What if Lavinia Woodward hadn’t been regarded as an ‘extraordinarily able young lady’ and perhaps stacked shelves in a supermarket, with no greater career prospects to look forward to than promotion to the tills? Would the likelihood of being spared a sentence for such a serious assault as stabbing someone in the leg with a breadknife be on the cards then? Or what if she was a he? Going by the atmosphere on many university campuses these days, I somehow don’t feel that a male student attacking his girlfriend with a breadknife would be welcomed back to any seat of learning after being in court on such a charge, do you? I suspect there’d be one or two demonstrations objecting to his return and numerous social media campaigns to prevent it.

Now, of course, none of us other than Miss Woodward and her unfortunate ex know the true ins and outs of what happened last September; we only know what’s been reported in the press and media. I’m not of the ‘hanging’s too good for ‘em’ opinion when it comes to crime and punishment, and Lavinia Woodward definitely sounds as if she needs some form of drug rehabilitation, not to mention anger management; that in the long run could achieve far more for her as a person than prison.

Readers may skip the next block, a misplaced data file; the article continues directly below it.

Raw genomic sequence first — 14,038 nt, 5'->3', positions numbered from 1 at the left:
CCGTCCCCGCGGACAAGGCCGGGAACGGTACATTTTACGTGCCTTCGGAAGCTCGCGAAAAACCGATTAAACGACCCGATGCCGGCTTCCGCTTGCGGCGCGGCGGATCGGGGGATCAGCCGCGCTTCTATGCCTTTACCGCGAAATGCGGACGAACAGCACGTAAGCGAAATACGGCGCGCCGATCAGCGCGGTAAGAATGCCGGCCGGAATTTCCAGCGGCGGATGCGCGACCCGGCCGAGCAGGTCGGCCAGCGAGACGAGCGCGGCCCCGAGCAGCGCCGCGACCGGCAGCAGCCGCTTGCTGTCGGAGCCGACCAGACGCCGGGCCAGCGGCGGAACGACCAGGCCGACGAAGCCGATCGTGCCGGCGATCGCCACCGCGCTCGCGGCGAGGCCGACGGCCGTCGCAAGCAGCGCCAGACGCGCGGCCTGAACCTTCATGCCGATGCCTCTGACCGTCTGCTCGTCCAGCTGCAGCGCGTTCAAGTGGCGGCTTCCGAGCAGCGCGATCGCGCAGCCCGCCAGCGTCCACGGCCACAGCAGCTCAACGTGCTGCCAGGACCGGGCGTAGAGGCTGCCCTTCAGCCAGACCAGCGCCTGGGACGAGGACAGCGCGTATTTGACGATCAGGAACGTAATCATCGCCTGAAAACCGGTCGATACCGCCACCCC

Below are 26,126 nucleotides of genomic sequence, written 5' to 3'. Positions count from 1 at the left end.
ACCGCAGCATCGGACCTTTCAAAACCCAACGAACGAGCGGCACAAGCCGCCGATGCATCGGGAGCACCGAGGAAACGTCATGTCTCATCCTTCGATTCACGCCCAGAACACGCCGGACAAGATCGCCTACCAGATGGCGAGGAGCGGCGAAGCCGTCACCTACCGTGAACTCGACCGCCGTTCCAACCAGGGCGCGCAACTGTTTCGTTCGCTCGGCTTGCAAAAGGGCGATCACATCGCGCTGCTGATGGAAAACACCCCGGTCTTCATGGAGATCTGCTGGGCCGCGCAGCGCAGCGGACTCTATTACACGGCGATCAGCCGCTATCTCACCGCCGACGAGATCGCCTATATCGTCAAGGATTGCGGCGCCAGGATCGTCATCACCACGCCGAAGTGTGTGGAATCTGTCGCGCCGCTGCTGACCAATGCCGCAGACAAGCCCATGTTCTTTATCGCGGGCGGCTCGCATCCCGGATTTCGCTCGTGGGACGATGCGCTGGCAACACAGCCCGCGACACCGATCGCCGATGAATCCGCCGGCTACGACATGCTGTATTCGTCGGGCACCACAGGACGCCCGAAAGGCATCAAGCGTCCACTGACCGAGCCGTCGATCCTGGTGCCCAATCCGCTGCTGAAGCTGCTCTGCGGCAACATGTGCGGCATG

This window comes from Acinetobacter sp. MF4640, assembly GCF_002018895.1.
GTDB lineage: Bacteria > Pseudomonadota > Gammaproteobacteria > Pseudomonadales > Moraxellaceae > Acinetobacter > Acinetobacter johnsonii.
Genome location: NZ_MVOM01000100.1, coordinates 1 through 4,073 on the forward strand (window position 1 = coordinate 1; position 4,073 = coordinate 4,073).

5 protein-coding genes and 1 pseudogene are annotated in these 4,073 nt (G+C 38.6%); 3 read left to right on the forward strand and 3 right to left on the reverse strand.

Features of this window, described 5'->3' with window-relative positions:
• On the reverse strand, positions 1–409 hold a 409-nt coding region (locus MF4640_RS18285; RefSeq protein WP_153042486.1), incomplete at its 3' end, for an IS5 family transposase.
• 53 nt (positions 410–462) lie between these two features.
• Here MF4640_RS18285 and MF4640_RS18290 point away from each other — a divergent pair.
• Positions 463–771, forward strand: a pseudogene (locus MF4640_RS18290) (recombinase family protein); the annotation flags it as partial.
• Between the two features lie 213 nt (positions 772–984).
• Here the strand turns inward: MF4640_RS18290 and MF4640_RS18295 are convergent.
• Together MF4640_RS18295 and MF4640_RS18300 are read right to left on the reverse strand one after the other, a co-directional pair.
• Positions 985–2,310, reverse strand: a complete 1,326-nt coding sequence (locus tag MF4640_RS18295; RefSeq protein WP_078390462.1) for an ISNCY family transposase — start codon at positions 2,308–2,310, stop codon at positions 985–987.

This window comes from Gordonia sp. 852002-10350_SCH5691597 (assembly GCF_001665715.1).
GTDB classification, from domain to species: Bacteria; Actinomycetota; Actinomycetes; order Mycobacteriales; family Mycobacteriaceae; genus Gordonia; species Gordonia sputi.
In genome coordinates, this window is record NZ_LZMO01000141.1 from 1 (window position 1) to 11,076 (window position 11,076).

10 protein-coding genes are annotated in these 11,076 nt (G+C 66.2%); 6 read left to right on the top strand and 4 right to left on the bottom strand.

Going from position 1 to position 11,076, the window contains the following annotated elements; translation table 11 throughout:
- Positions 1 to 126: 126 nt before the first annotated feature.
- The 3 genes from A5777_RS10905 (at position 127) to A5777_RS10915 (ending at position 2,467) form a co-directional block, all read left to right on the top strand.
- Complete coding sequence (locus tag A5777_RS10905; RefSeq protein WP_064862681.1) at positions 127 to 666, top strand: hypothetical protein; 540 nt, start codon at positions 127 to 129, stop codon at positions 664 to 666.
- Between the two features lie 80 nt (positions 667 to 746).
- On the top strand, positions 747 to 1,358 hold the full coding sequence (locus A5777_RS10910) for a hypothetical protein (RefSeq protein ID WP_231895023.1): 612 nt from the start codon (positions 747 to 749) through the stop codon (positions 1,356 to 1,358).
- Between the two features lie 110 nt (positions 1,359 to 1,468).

If what she did results in a spell behind bars and, as a consequence, this means she can’t achieve her dreams of becoming a surgeon, yes, that’s tough; but she should be given equal billing in the eyes of the law, on the same level as anyone else, regardless of sex or background. She committed a serious crime and should receive adequate punishment for it, just like a less ‘bright’ individual charged with the same crime would. But that’s not how the law works where the extraordinarily able and fragrant are concerned, alas.

© The Editor